SHE returned to America where she made innumerable  appearances in nightclubs and on television, impossibly beautiful (far more so than in her dewy MGM youth), and hard to define. Her marriage to Hayton suffered, although it endured. She had not married for love, she later confessed, although “I learned to love him.” She married him for his entrée into society, to cross the color line — she knew he knew what was best for her career.  There was a 1958 Broadway musical, “Jamaica,” for which she received a Tony Award nomination.  
And there were great albums — “Lena, Soul” ... “Lena in Hollywood” ... “Lena Goes Latin” ... “Give the Lady What She Wants” ... “Lena Horne Live at the Waldorf Astoria” ... “Lena on the Blue Side” ... ”Lena and Gabor” — no, not Zsa Zsa!  The guitarist Gabor Szabo, and it was a great success. (For fans too hypnotized by her daunting physicality, these records offered her maturing vocal artistry.)

Behind the facade, there was unhappiness, as racial tensions mounted in the U.S. It affected her marriage, her relations with others, her view of the world.  For years Lena sought to find herself, her place in that world.  In 1980, she announced her retirement.  Then came "The Lady and Her Music.”  And, far past what most people considered her expiration point, she was a vibrant revelation.  This was the public confession/exaltation/resolution of her long, often painful, journey. 

Lena was raw, raucous, sexy, but real; accessible. No longer did keep her audiences at a safe distance.  Now she brought them close, shared her pain, her joys, her regrets.   When she sang “Yesterday, When I was Young,” “A Lady Must Live,” “Where or When,” “Love” or “Stormy Weather” (Now I sing it like this — like a woman!”),  audiences all but ripped out the Nederlander seats!  She won a Tony Award, of course.

Although nothing could top “The Lady.” Horne continued to record and make appearances regularly until 1995. In 1994, I traveled out to Hollywood to see Lena (and other stars) film their scenes for “That’s Entertainment III.”  She looked exquisite, and seemed mistily nostalgic, if a bit melancholy. “There were good times” Lena told me.  “But,” she paused, thoughtfully and shrugged, “They really just didn’t know what to do with me.” The red-hot bitterness seemed to have abated.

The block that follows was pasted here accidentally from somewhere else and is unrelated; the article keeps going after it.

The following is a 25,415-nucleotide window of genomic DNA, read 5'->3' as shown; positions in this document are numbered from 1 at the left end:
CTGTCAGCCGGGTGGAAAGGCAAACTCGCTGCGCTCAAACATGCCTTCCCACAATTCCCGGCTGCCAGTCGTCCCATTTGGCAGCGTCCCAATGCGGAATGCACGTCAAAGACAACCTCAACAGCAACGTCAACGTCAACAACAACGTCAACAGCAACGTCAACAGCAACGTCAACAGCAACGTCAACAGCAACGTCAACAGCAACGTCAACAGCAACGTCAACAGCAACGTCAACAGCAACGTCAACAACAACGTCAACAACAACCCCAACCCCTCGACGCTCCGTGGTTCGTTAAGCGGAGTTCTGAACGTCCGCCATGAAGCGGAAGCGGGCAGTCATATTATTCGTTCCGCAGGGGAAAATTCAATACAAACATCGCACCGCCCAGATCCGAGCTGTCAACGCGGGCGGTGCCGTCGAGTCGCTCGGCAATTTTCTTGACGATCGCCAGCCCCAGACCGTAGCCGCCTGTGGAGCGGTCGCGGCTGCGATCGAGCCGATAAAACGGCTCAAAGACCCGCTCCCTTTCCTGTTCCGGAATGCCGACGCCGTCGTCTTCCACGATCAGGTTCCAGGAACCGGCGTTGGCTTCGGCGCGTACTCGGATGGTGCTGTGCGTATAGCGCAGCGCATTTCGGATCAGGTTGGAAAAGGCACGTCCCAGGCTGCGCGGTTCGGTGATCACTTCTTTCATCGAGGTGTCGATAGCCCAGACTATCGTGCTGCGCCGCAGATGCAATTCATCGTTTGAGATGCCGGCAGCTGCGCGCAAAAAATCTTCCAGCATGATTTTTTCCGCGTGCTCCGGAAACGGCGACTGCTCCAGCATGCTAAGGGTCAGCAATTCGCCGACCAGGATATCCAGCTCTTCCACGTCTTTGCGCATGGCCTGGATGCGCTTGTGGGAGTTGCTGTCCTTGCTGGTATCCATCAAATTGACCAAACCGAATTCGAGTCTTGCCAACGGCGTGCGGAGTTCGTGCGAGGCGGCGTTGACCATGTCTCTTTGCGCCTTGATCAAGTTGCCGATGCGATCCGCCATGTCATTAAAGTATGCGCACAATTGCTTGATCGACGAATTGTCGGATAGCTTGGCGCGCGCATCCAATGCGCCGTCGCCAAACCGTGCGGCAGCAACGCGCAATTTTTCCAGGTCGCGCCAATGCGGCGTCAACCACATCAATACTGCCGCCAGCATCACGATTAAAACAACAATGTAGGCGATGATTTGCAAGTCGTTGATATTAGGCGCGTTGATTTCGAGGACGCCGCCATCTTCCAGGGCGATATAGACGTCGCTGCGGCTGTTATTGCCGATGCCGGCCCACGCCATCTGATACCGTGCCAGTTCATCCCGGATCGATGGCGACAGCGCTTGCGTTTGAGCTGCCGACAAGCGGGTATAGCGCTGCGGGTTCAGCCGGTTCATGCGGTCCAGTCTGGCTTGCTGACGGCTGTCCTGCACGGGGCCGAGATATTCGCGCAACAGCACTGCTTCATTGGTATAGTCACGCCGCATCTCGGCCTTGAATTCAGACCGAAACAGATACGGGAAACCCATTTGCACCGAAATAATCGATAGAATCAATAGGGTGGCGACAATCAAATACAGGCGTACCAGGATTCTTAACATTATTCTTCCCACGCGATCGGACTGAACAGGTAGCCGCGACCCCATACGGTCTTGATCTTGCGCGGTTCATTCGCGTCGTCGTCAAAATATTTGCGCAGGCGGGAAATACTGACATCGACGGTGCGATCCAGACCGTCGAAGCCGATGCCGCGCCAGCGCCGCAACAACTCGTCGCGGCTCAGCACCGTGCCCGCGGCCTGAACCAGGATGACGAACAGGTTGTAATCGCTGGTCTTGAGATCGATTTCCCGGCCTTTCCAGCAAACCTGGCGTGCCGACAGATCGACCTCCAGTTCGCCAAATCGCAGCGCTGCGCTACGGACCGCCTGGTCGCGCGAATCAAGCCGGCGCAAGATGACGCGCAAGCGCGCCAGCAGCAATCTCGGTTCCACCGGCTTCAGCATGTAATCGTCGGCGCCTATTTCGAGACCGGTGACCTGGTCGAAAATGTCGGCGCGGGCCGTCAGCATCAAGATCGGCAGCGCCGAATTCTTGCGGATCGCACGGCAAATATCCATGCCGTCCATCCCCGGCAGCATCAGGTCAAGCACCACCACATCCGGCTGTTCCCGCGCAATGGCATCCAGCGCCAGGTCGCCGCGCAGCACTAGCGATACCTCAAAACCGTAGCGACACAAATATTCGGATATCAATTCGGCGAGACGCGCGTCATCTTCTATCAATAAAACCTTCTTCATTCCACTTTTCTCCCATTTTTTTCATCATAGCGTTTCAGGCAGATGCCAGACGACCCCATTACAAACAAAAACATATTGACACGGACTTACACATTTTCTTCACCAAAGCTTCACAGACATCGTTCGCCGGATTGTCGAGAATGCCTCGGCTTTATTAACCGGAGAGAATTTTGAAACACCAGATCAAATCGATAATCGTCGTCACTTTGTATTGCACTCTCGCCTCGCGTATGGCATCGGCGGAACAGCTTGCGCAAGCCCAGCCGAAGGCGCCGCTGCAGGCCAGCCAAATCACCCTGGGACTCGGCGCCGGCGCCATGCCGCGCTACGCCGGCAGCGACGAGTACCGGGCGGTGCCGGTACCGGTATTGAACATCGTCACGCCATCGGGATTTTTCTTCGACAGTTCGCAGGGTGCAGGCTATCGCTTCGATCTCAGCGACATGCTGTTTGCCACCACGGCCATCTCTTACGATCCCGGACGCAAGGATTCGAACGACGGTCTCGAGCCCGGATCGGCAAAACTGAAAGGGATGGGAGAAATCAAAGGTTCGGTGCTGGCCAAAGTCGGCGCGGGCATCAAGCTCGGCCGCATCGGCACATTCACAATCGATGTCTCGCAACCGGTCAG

Afterward, she mostly withdrew from public life, but always sounded cheerful on the phone, and would brush off requests for dinner and visits, “Honey, I’ve been out enough, I’ve seen enough people!”  (The private woman was earthy and no-nonsense, witty, wise and wry.)

Happy birthday, you remarkable woman, great soul, great artist.  You suffered a lot to make sense of the world; to realize its potential and your own potential.  I miss you terribly, still.
Click to order “My Hurricane Andrew Story,”
LENA HORNE was a force of nature made out of flesh and blood.  But there are real forces of nature that come from the sky and sea, wreaking havoc, taking and changing lives. A fascinating new book is on the way, “My Hurricane Andrew Story,” by famed meteorologist Bryan Norcross. 

Norcross, who now serves as the Weather Channel’s Senior Hurricane Specialist, was the first to raise the alarm about the devastating 1992 storm. (His calm and compassion was credited with saving many lives.)  Andrew caused 15 direct deaths in South Florida and resulted in $26 billion in damages. 

Norcross knows how to get a story across.  He can actually make technical stuff about the ins and outs of tracking weather, rather interesting.  And the book becomes downright compelling and deeply moving as the storm comes, passes, as he observes the destruction of lives, properties.  And he witnesses, heartbreakingly, how confidence in government help is destroyed. 

There is humor (the flamingos in the bathroom!)  But this is a book that guides you, with mounting tension, through a trauma that is still being felt, 25 years past. 
Bryan Norcross forecasting the path of Andrew in 1992.
“My Hurricane Andrew” is bracingly crisp and unerringly factual.  But without sentimentality it brings home the horror of such a event — tear ducts will go into action, whether you want them to or not! — and Norcross cautions that even now, we remain unprepared in many ways.

Bryan Norcross will be doing a book signing at 7:00 PM on Thursday, July 20 at Books & Books in Coral Gables, Florida. The book is available now through Amazon here.
Norcross and his team move to a safer location inside the station.
 
Contact Liz here.